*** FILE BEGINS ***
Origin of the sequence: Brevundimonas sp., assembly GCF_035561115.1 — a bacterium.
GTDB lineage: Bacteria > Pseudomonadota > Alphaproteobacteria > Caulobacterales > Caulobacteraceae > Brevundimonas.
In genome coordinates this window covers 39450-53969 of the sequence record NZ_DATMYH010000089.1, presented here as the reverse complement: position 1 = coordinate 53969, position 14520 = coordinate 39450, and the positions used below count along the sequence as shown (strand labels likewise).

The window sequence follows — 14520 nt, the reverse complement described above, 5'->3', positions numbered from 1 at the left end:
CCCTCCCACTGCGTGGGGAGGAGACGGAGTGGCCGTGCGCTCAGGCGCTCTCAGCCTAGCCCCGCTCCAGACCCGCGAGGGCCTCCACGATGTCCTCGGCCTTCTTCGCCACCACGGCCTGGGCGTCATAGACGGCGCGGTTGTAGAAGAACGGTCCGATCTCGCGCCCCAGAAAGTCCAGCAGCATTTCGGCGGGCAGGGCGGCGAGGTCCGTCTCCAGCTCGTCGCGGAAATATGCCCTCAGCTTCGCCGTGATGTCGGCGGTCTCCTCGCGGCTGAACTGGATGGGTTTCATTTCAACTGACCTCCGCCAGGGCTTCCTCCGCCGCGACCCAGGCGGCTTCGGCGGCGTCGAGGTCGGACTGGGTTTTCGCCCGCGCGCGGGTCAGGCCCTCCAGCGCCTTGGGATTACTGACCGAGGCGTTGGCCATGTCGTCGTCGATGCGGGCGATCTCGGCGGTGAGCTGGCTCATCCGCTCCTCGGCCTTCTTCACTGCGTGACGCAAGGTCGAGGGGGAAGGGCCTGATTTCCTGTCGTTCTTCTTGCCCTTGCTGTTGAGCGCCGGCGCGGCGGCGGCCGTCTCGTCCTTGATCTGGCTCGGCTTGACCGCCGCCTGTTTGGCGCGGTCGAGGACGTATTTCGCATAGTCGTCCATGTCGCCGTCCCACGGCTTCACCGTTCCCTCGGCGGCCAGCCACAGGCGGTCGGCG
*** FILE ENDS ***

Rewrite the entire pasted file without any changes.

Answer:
Origin of the sequence: Brevundimonas sp., assembly GCF_035561115.1 — a bacterium.
GTDB lineage: Bacteria > Pseudomonadota > Alphaproteobacteria > Caulobacterales > Caulobacteraceae > Brevundimonas.
In genome coordinates this window covers 39450-53969 of the sequence record NZ_DATMYH010000089.1, presented here as the reverse complement: position 1 = coordinate 53969, position 14520 = coordinate 39450, and the positions used below count along the sequence as shown (strand labels likewise).

The window sequence follows — 14520 nt, the reverse complement described above, 5'->3', positions numbered from 1 at the left end:
CCCTCCCACTGCGTGGGGAGGAGACGGAGTGGCCGTGCGCTCAGGCGCTCTCAGCCTAGCCCCGCTCCAGACCCGCGAGGGCCTCCACGATGTCCTCGGCCTTCTTCGCCACCACGGCCTGGGCGTCATAGACGGCGCGGTTGTAGAAGAACGGTCCGATCTCGCGCCCCAGAAAGTCCAGCAGCATTTCGGCGGGCAGGGCGGCGAGGTCCGTCTCCAGCTCGTCGCGGAAATATGCCCTCAGCTTCGCCGTGATGTCGGCGGTCTCCTCGCGGCTGAACTGGATGGGTTTCATTTCAACTGACCTCCGCCAGGGCTTCCTCCGCCGCGACCCAGGCGGCTTCGGCGGCGTCGAGGTCGGACTGGGTTTTCGCCCGCGCGCGGGTCAGGCCCTCCAGCGCCTTGGGATTACTGACCGAGGCGTTGGCCATGTCGTCGTCGATGCGGGCGATCTCGGCGGTGAGCTGGCTCATCCGCTCCTCGGCCTTCTTCACTGCGTGACGCAAGGTCGAGGGGGAAGGGCCTGATTTCCTGTCGTTCTTCTTGCCCTTGCTGTTGAGCGCCGGCGCGGCGGCGGCCGTCTCGTCCTTGATCTGGCTCGGCTTGACCGCCGCCTGTTTGGCGCGGTCGAGGACGTATTTCGCATAGTCGTCCATGTCGCCGTCCCACGGCTTCACCGTTCCCTCGGCGGCCAGCCACAGGCGGTCGGCG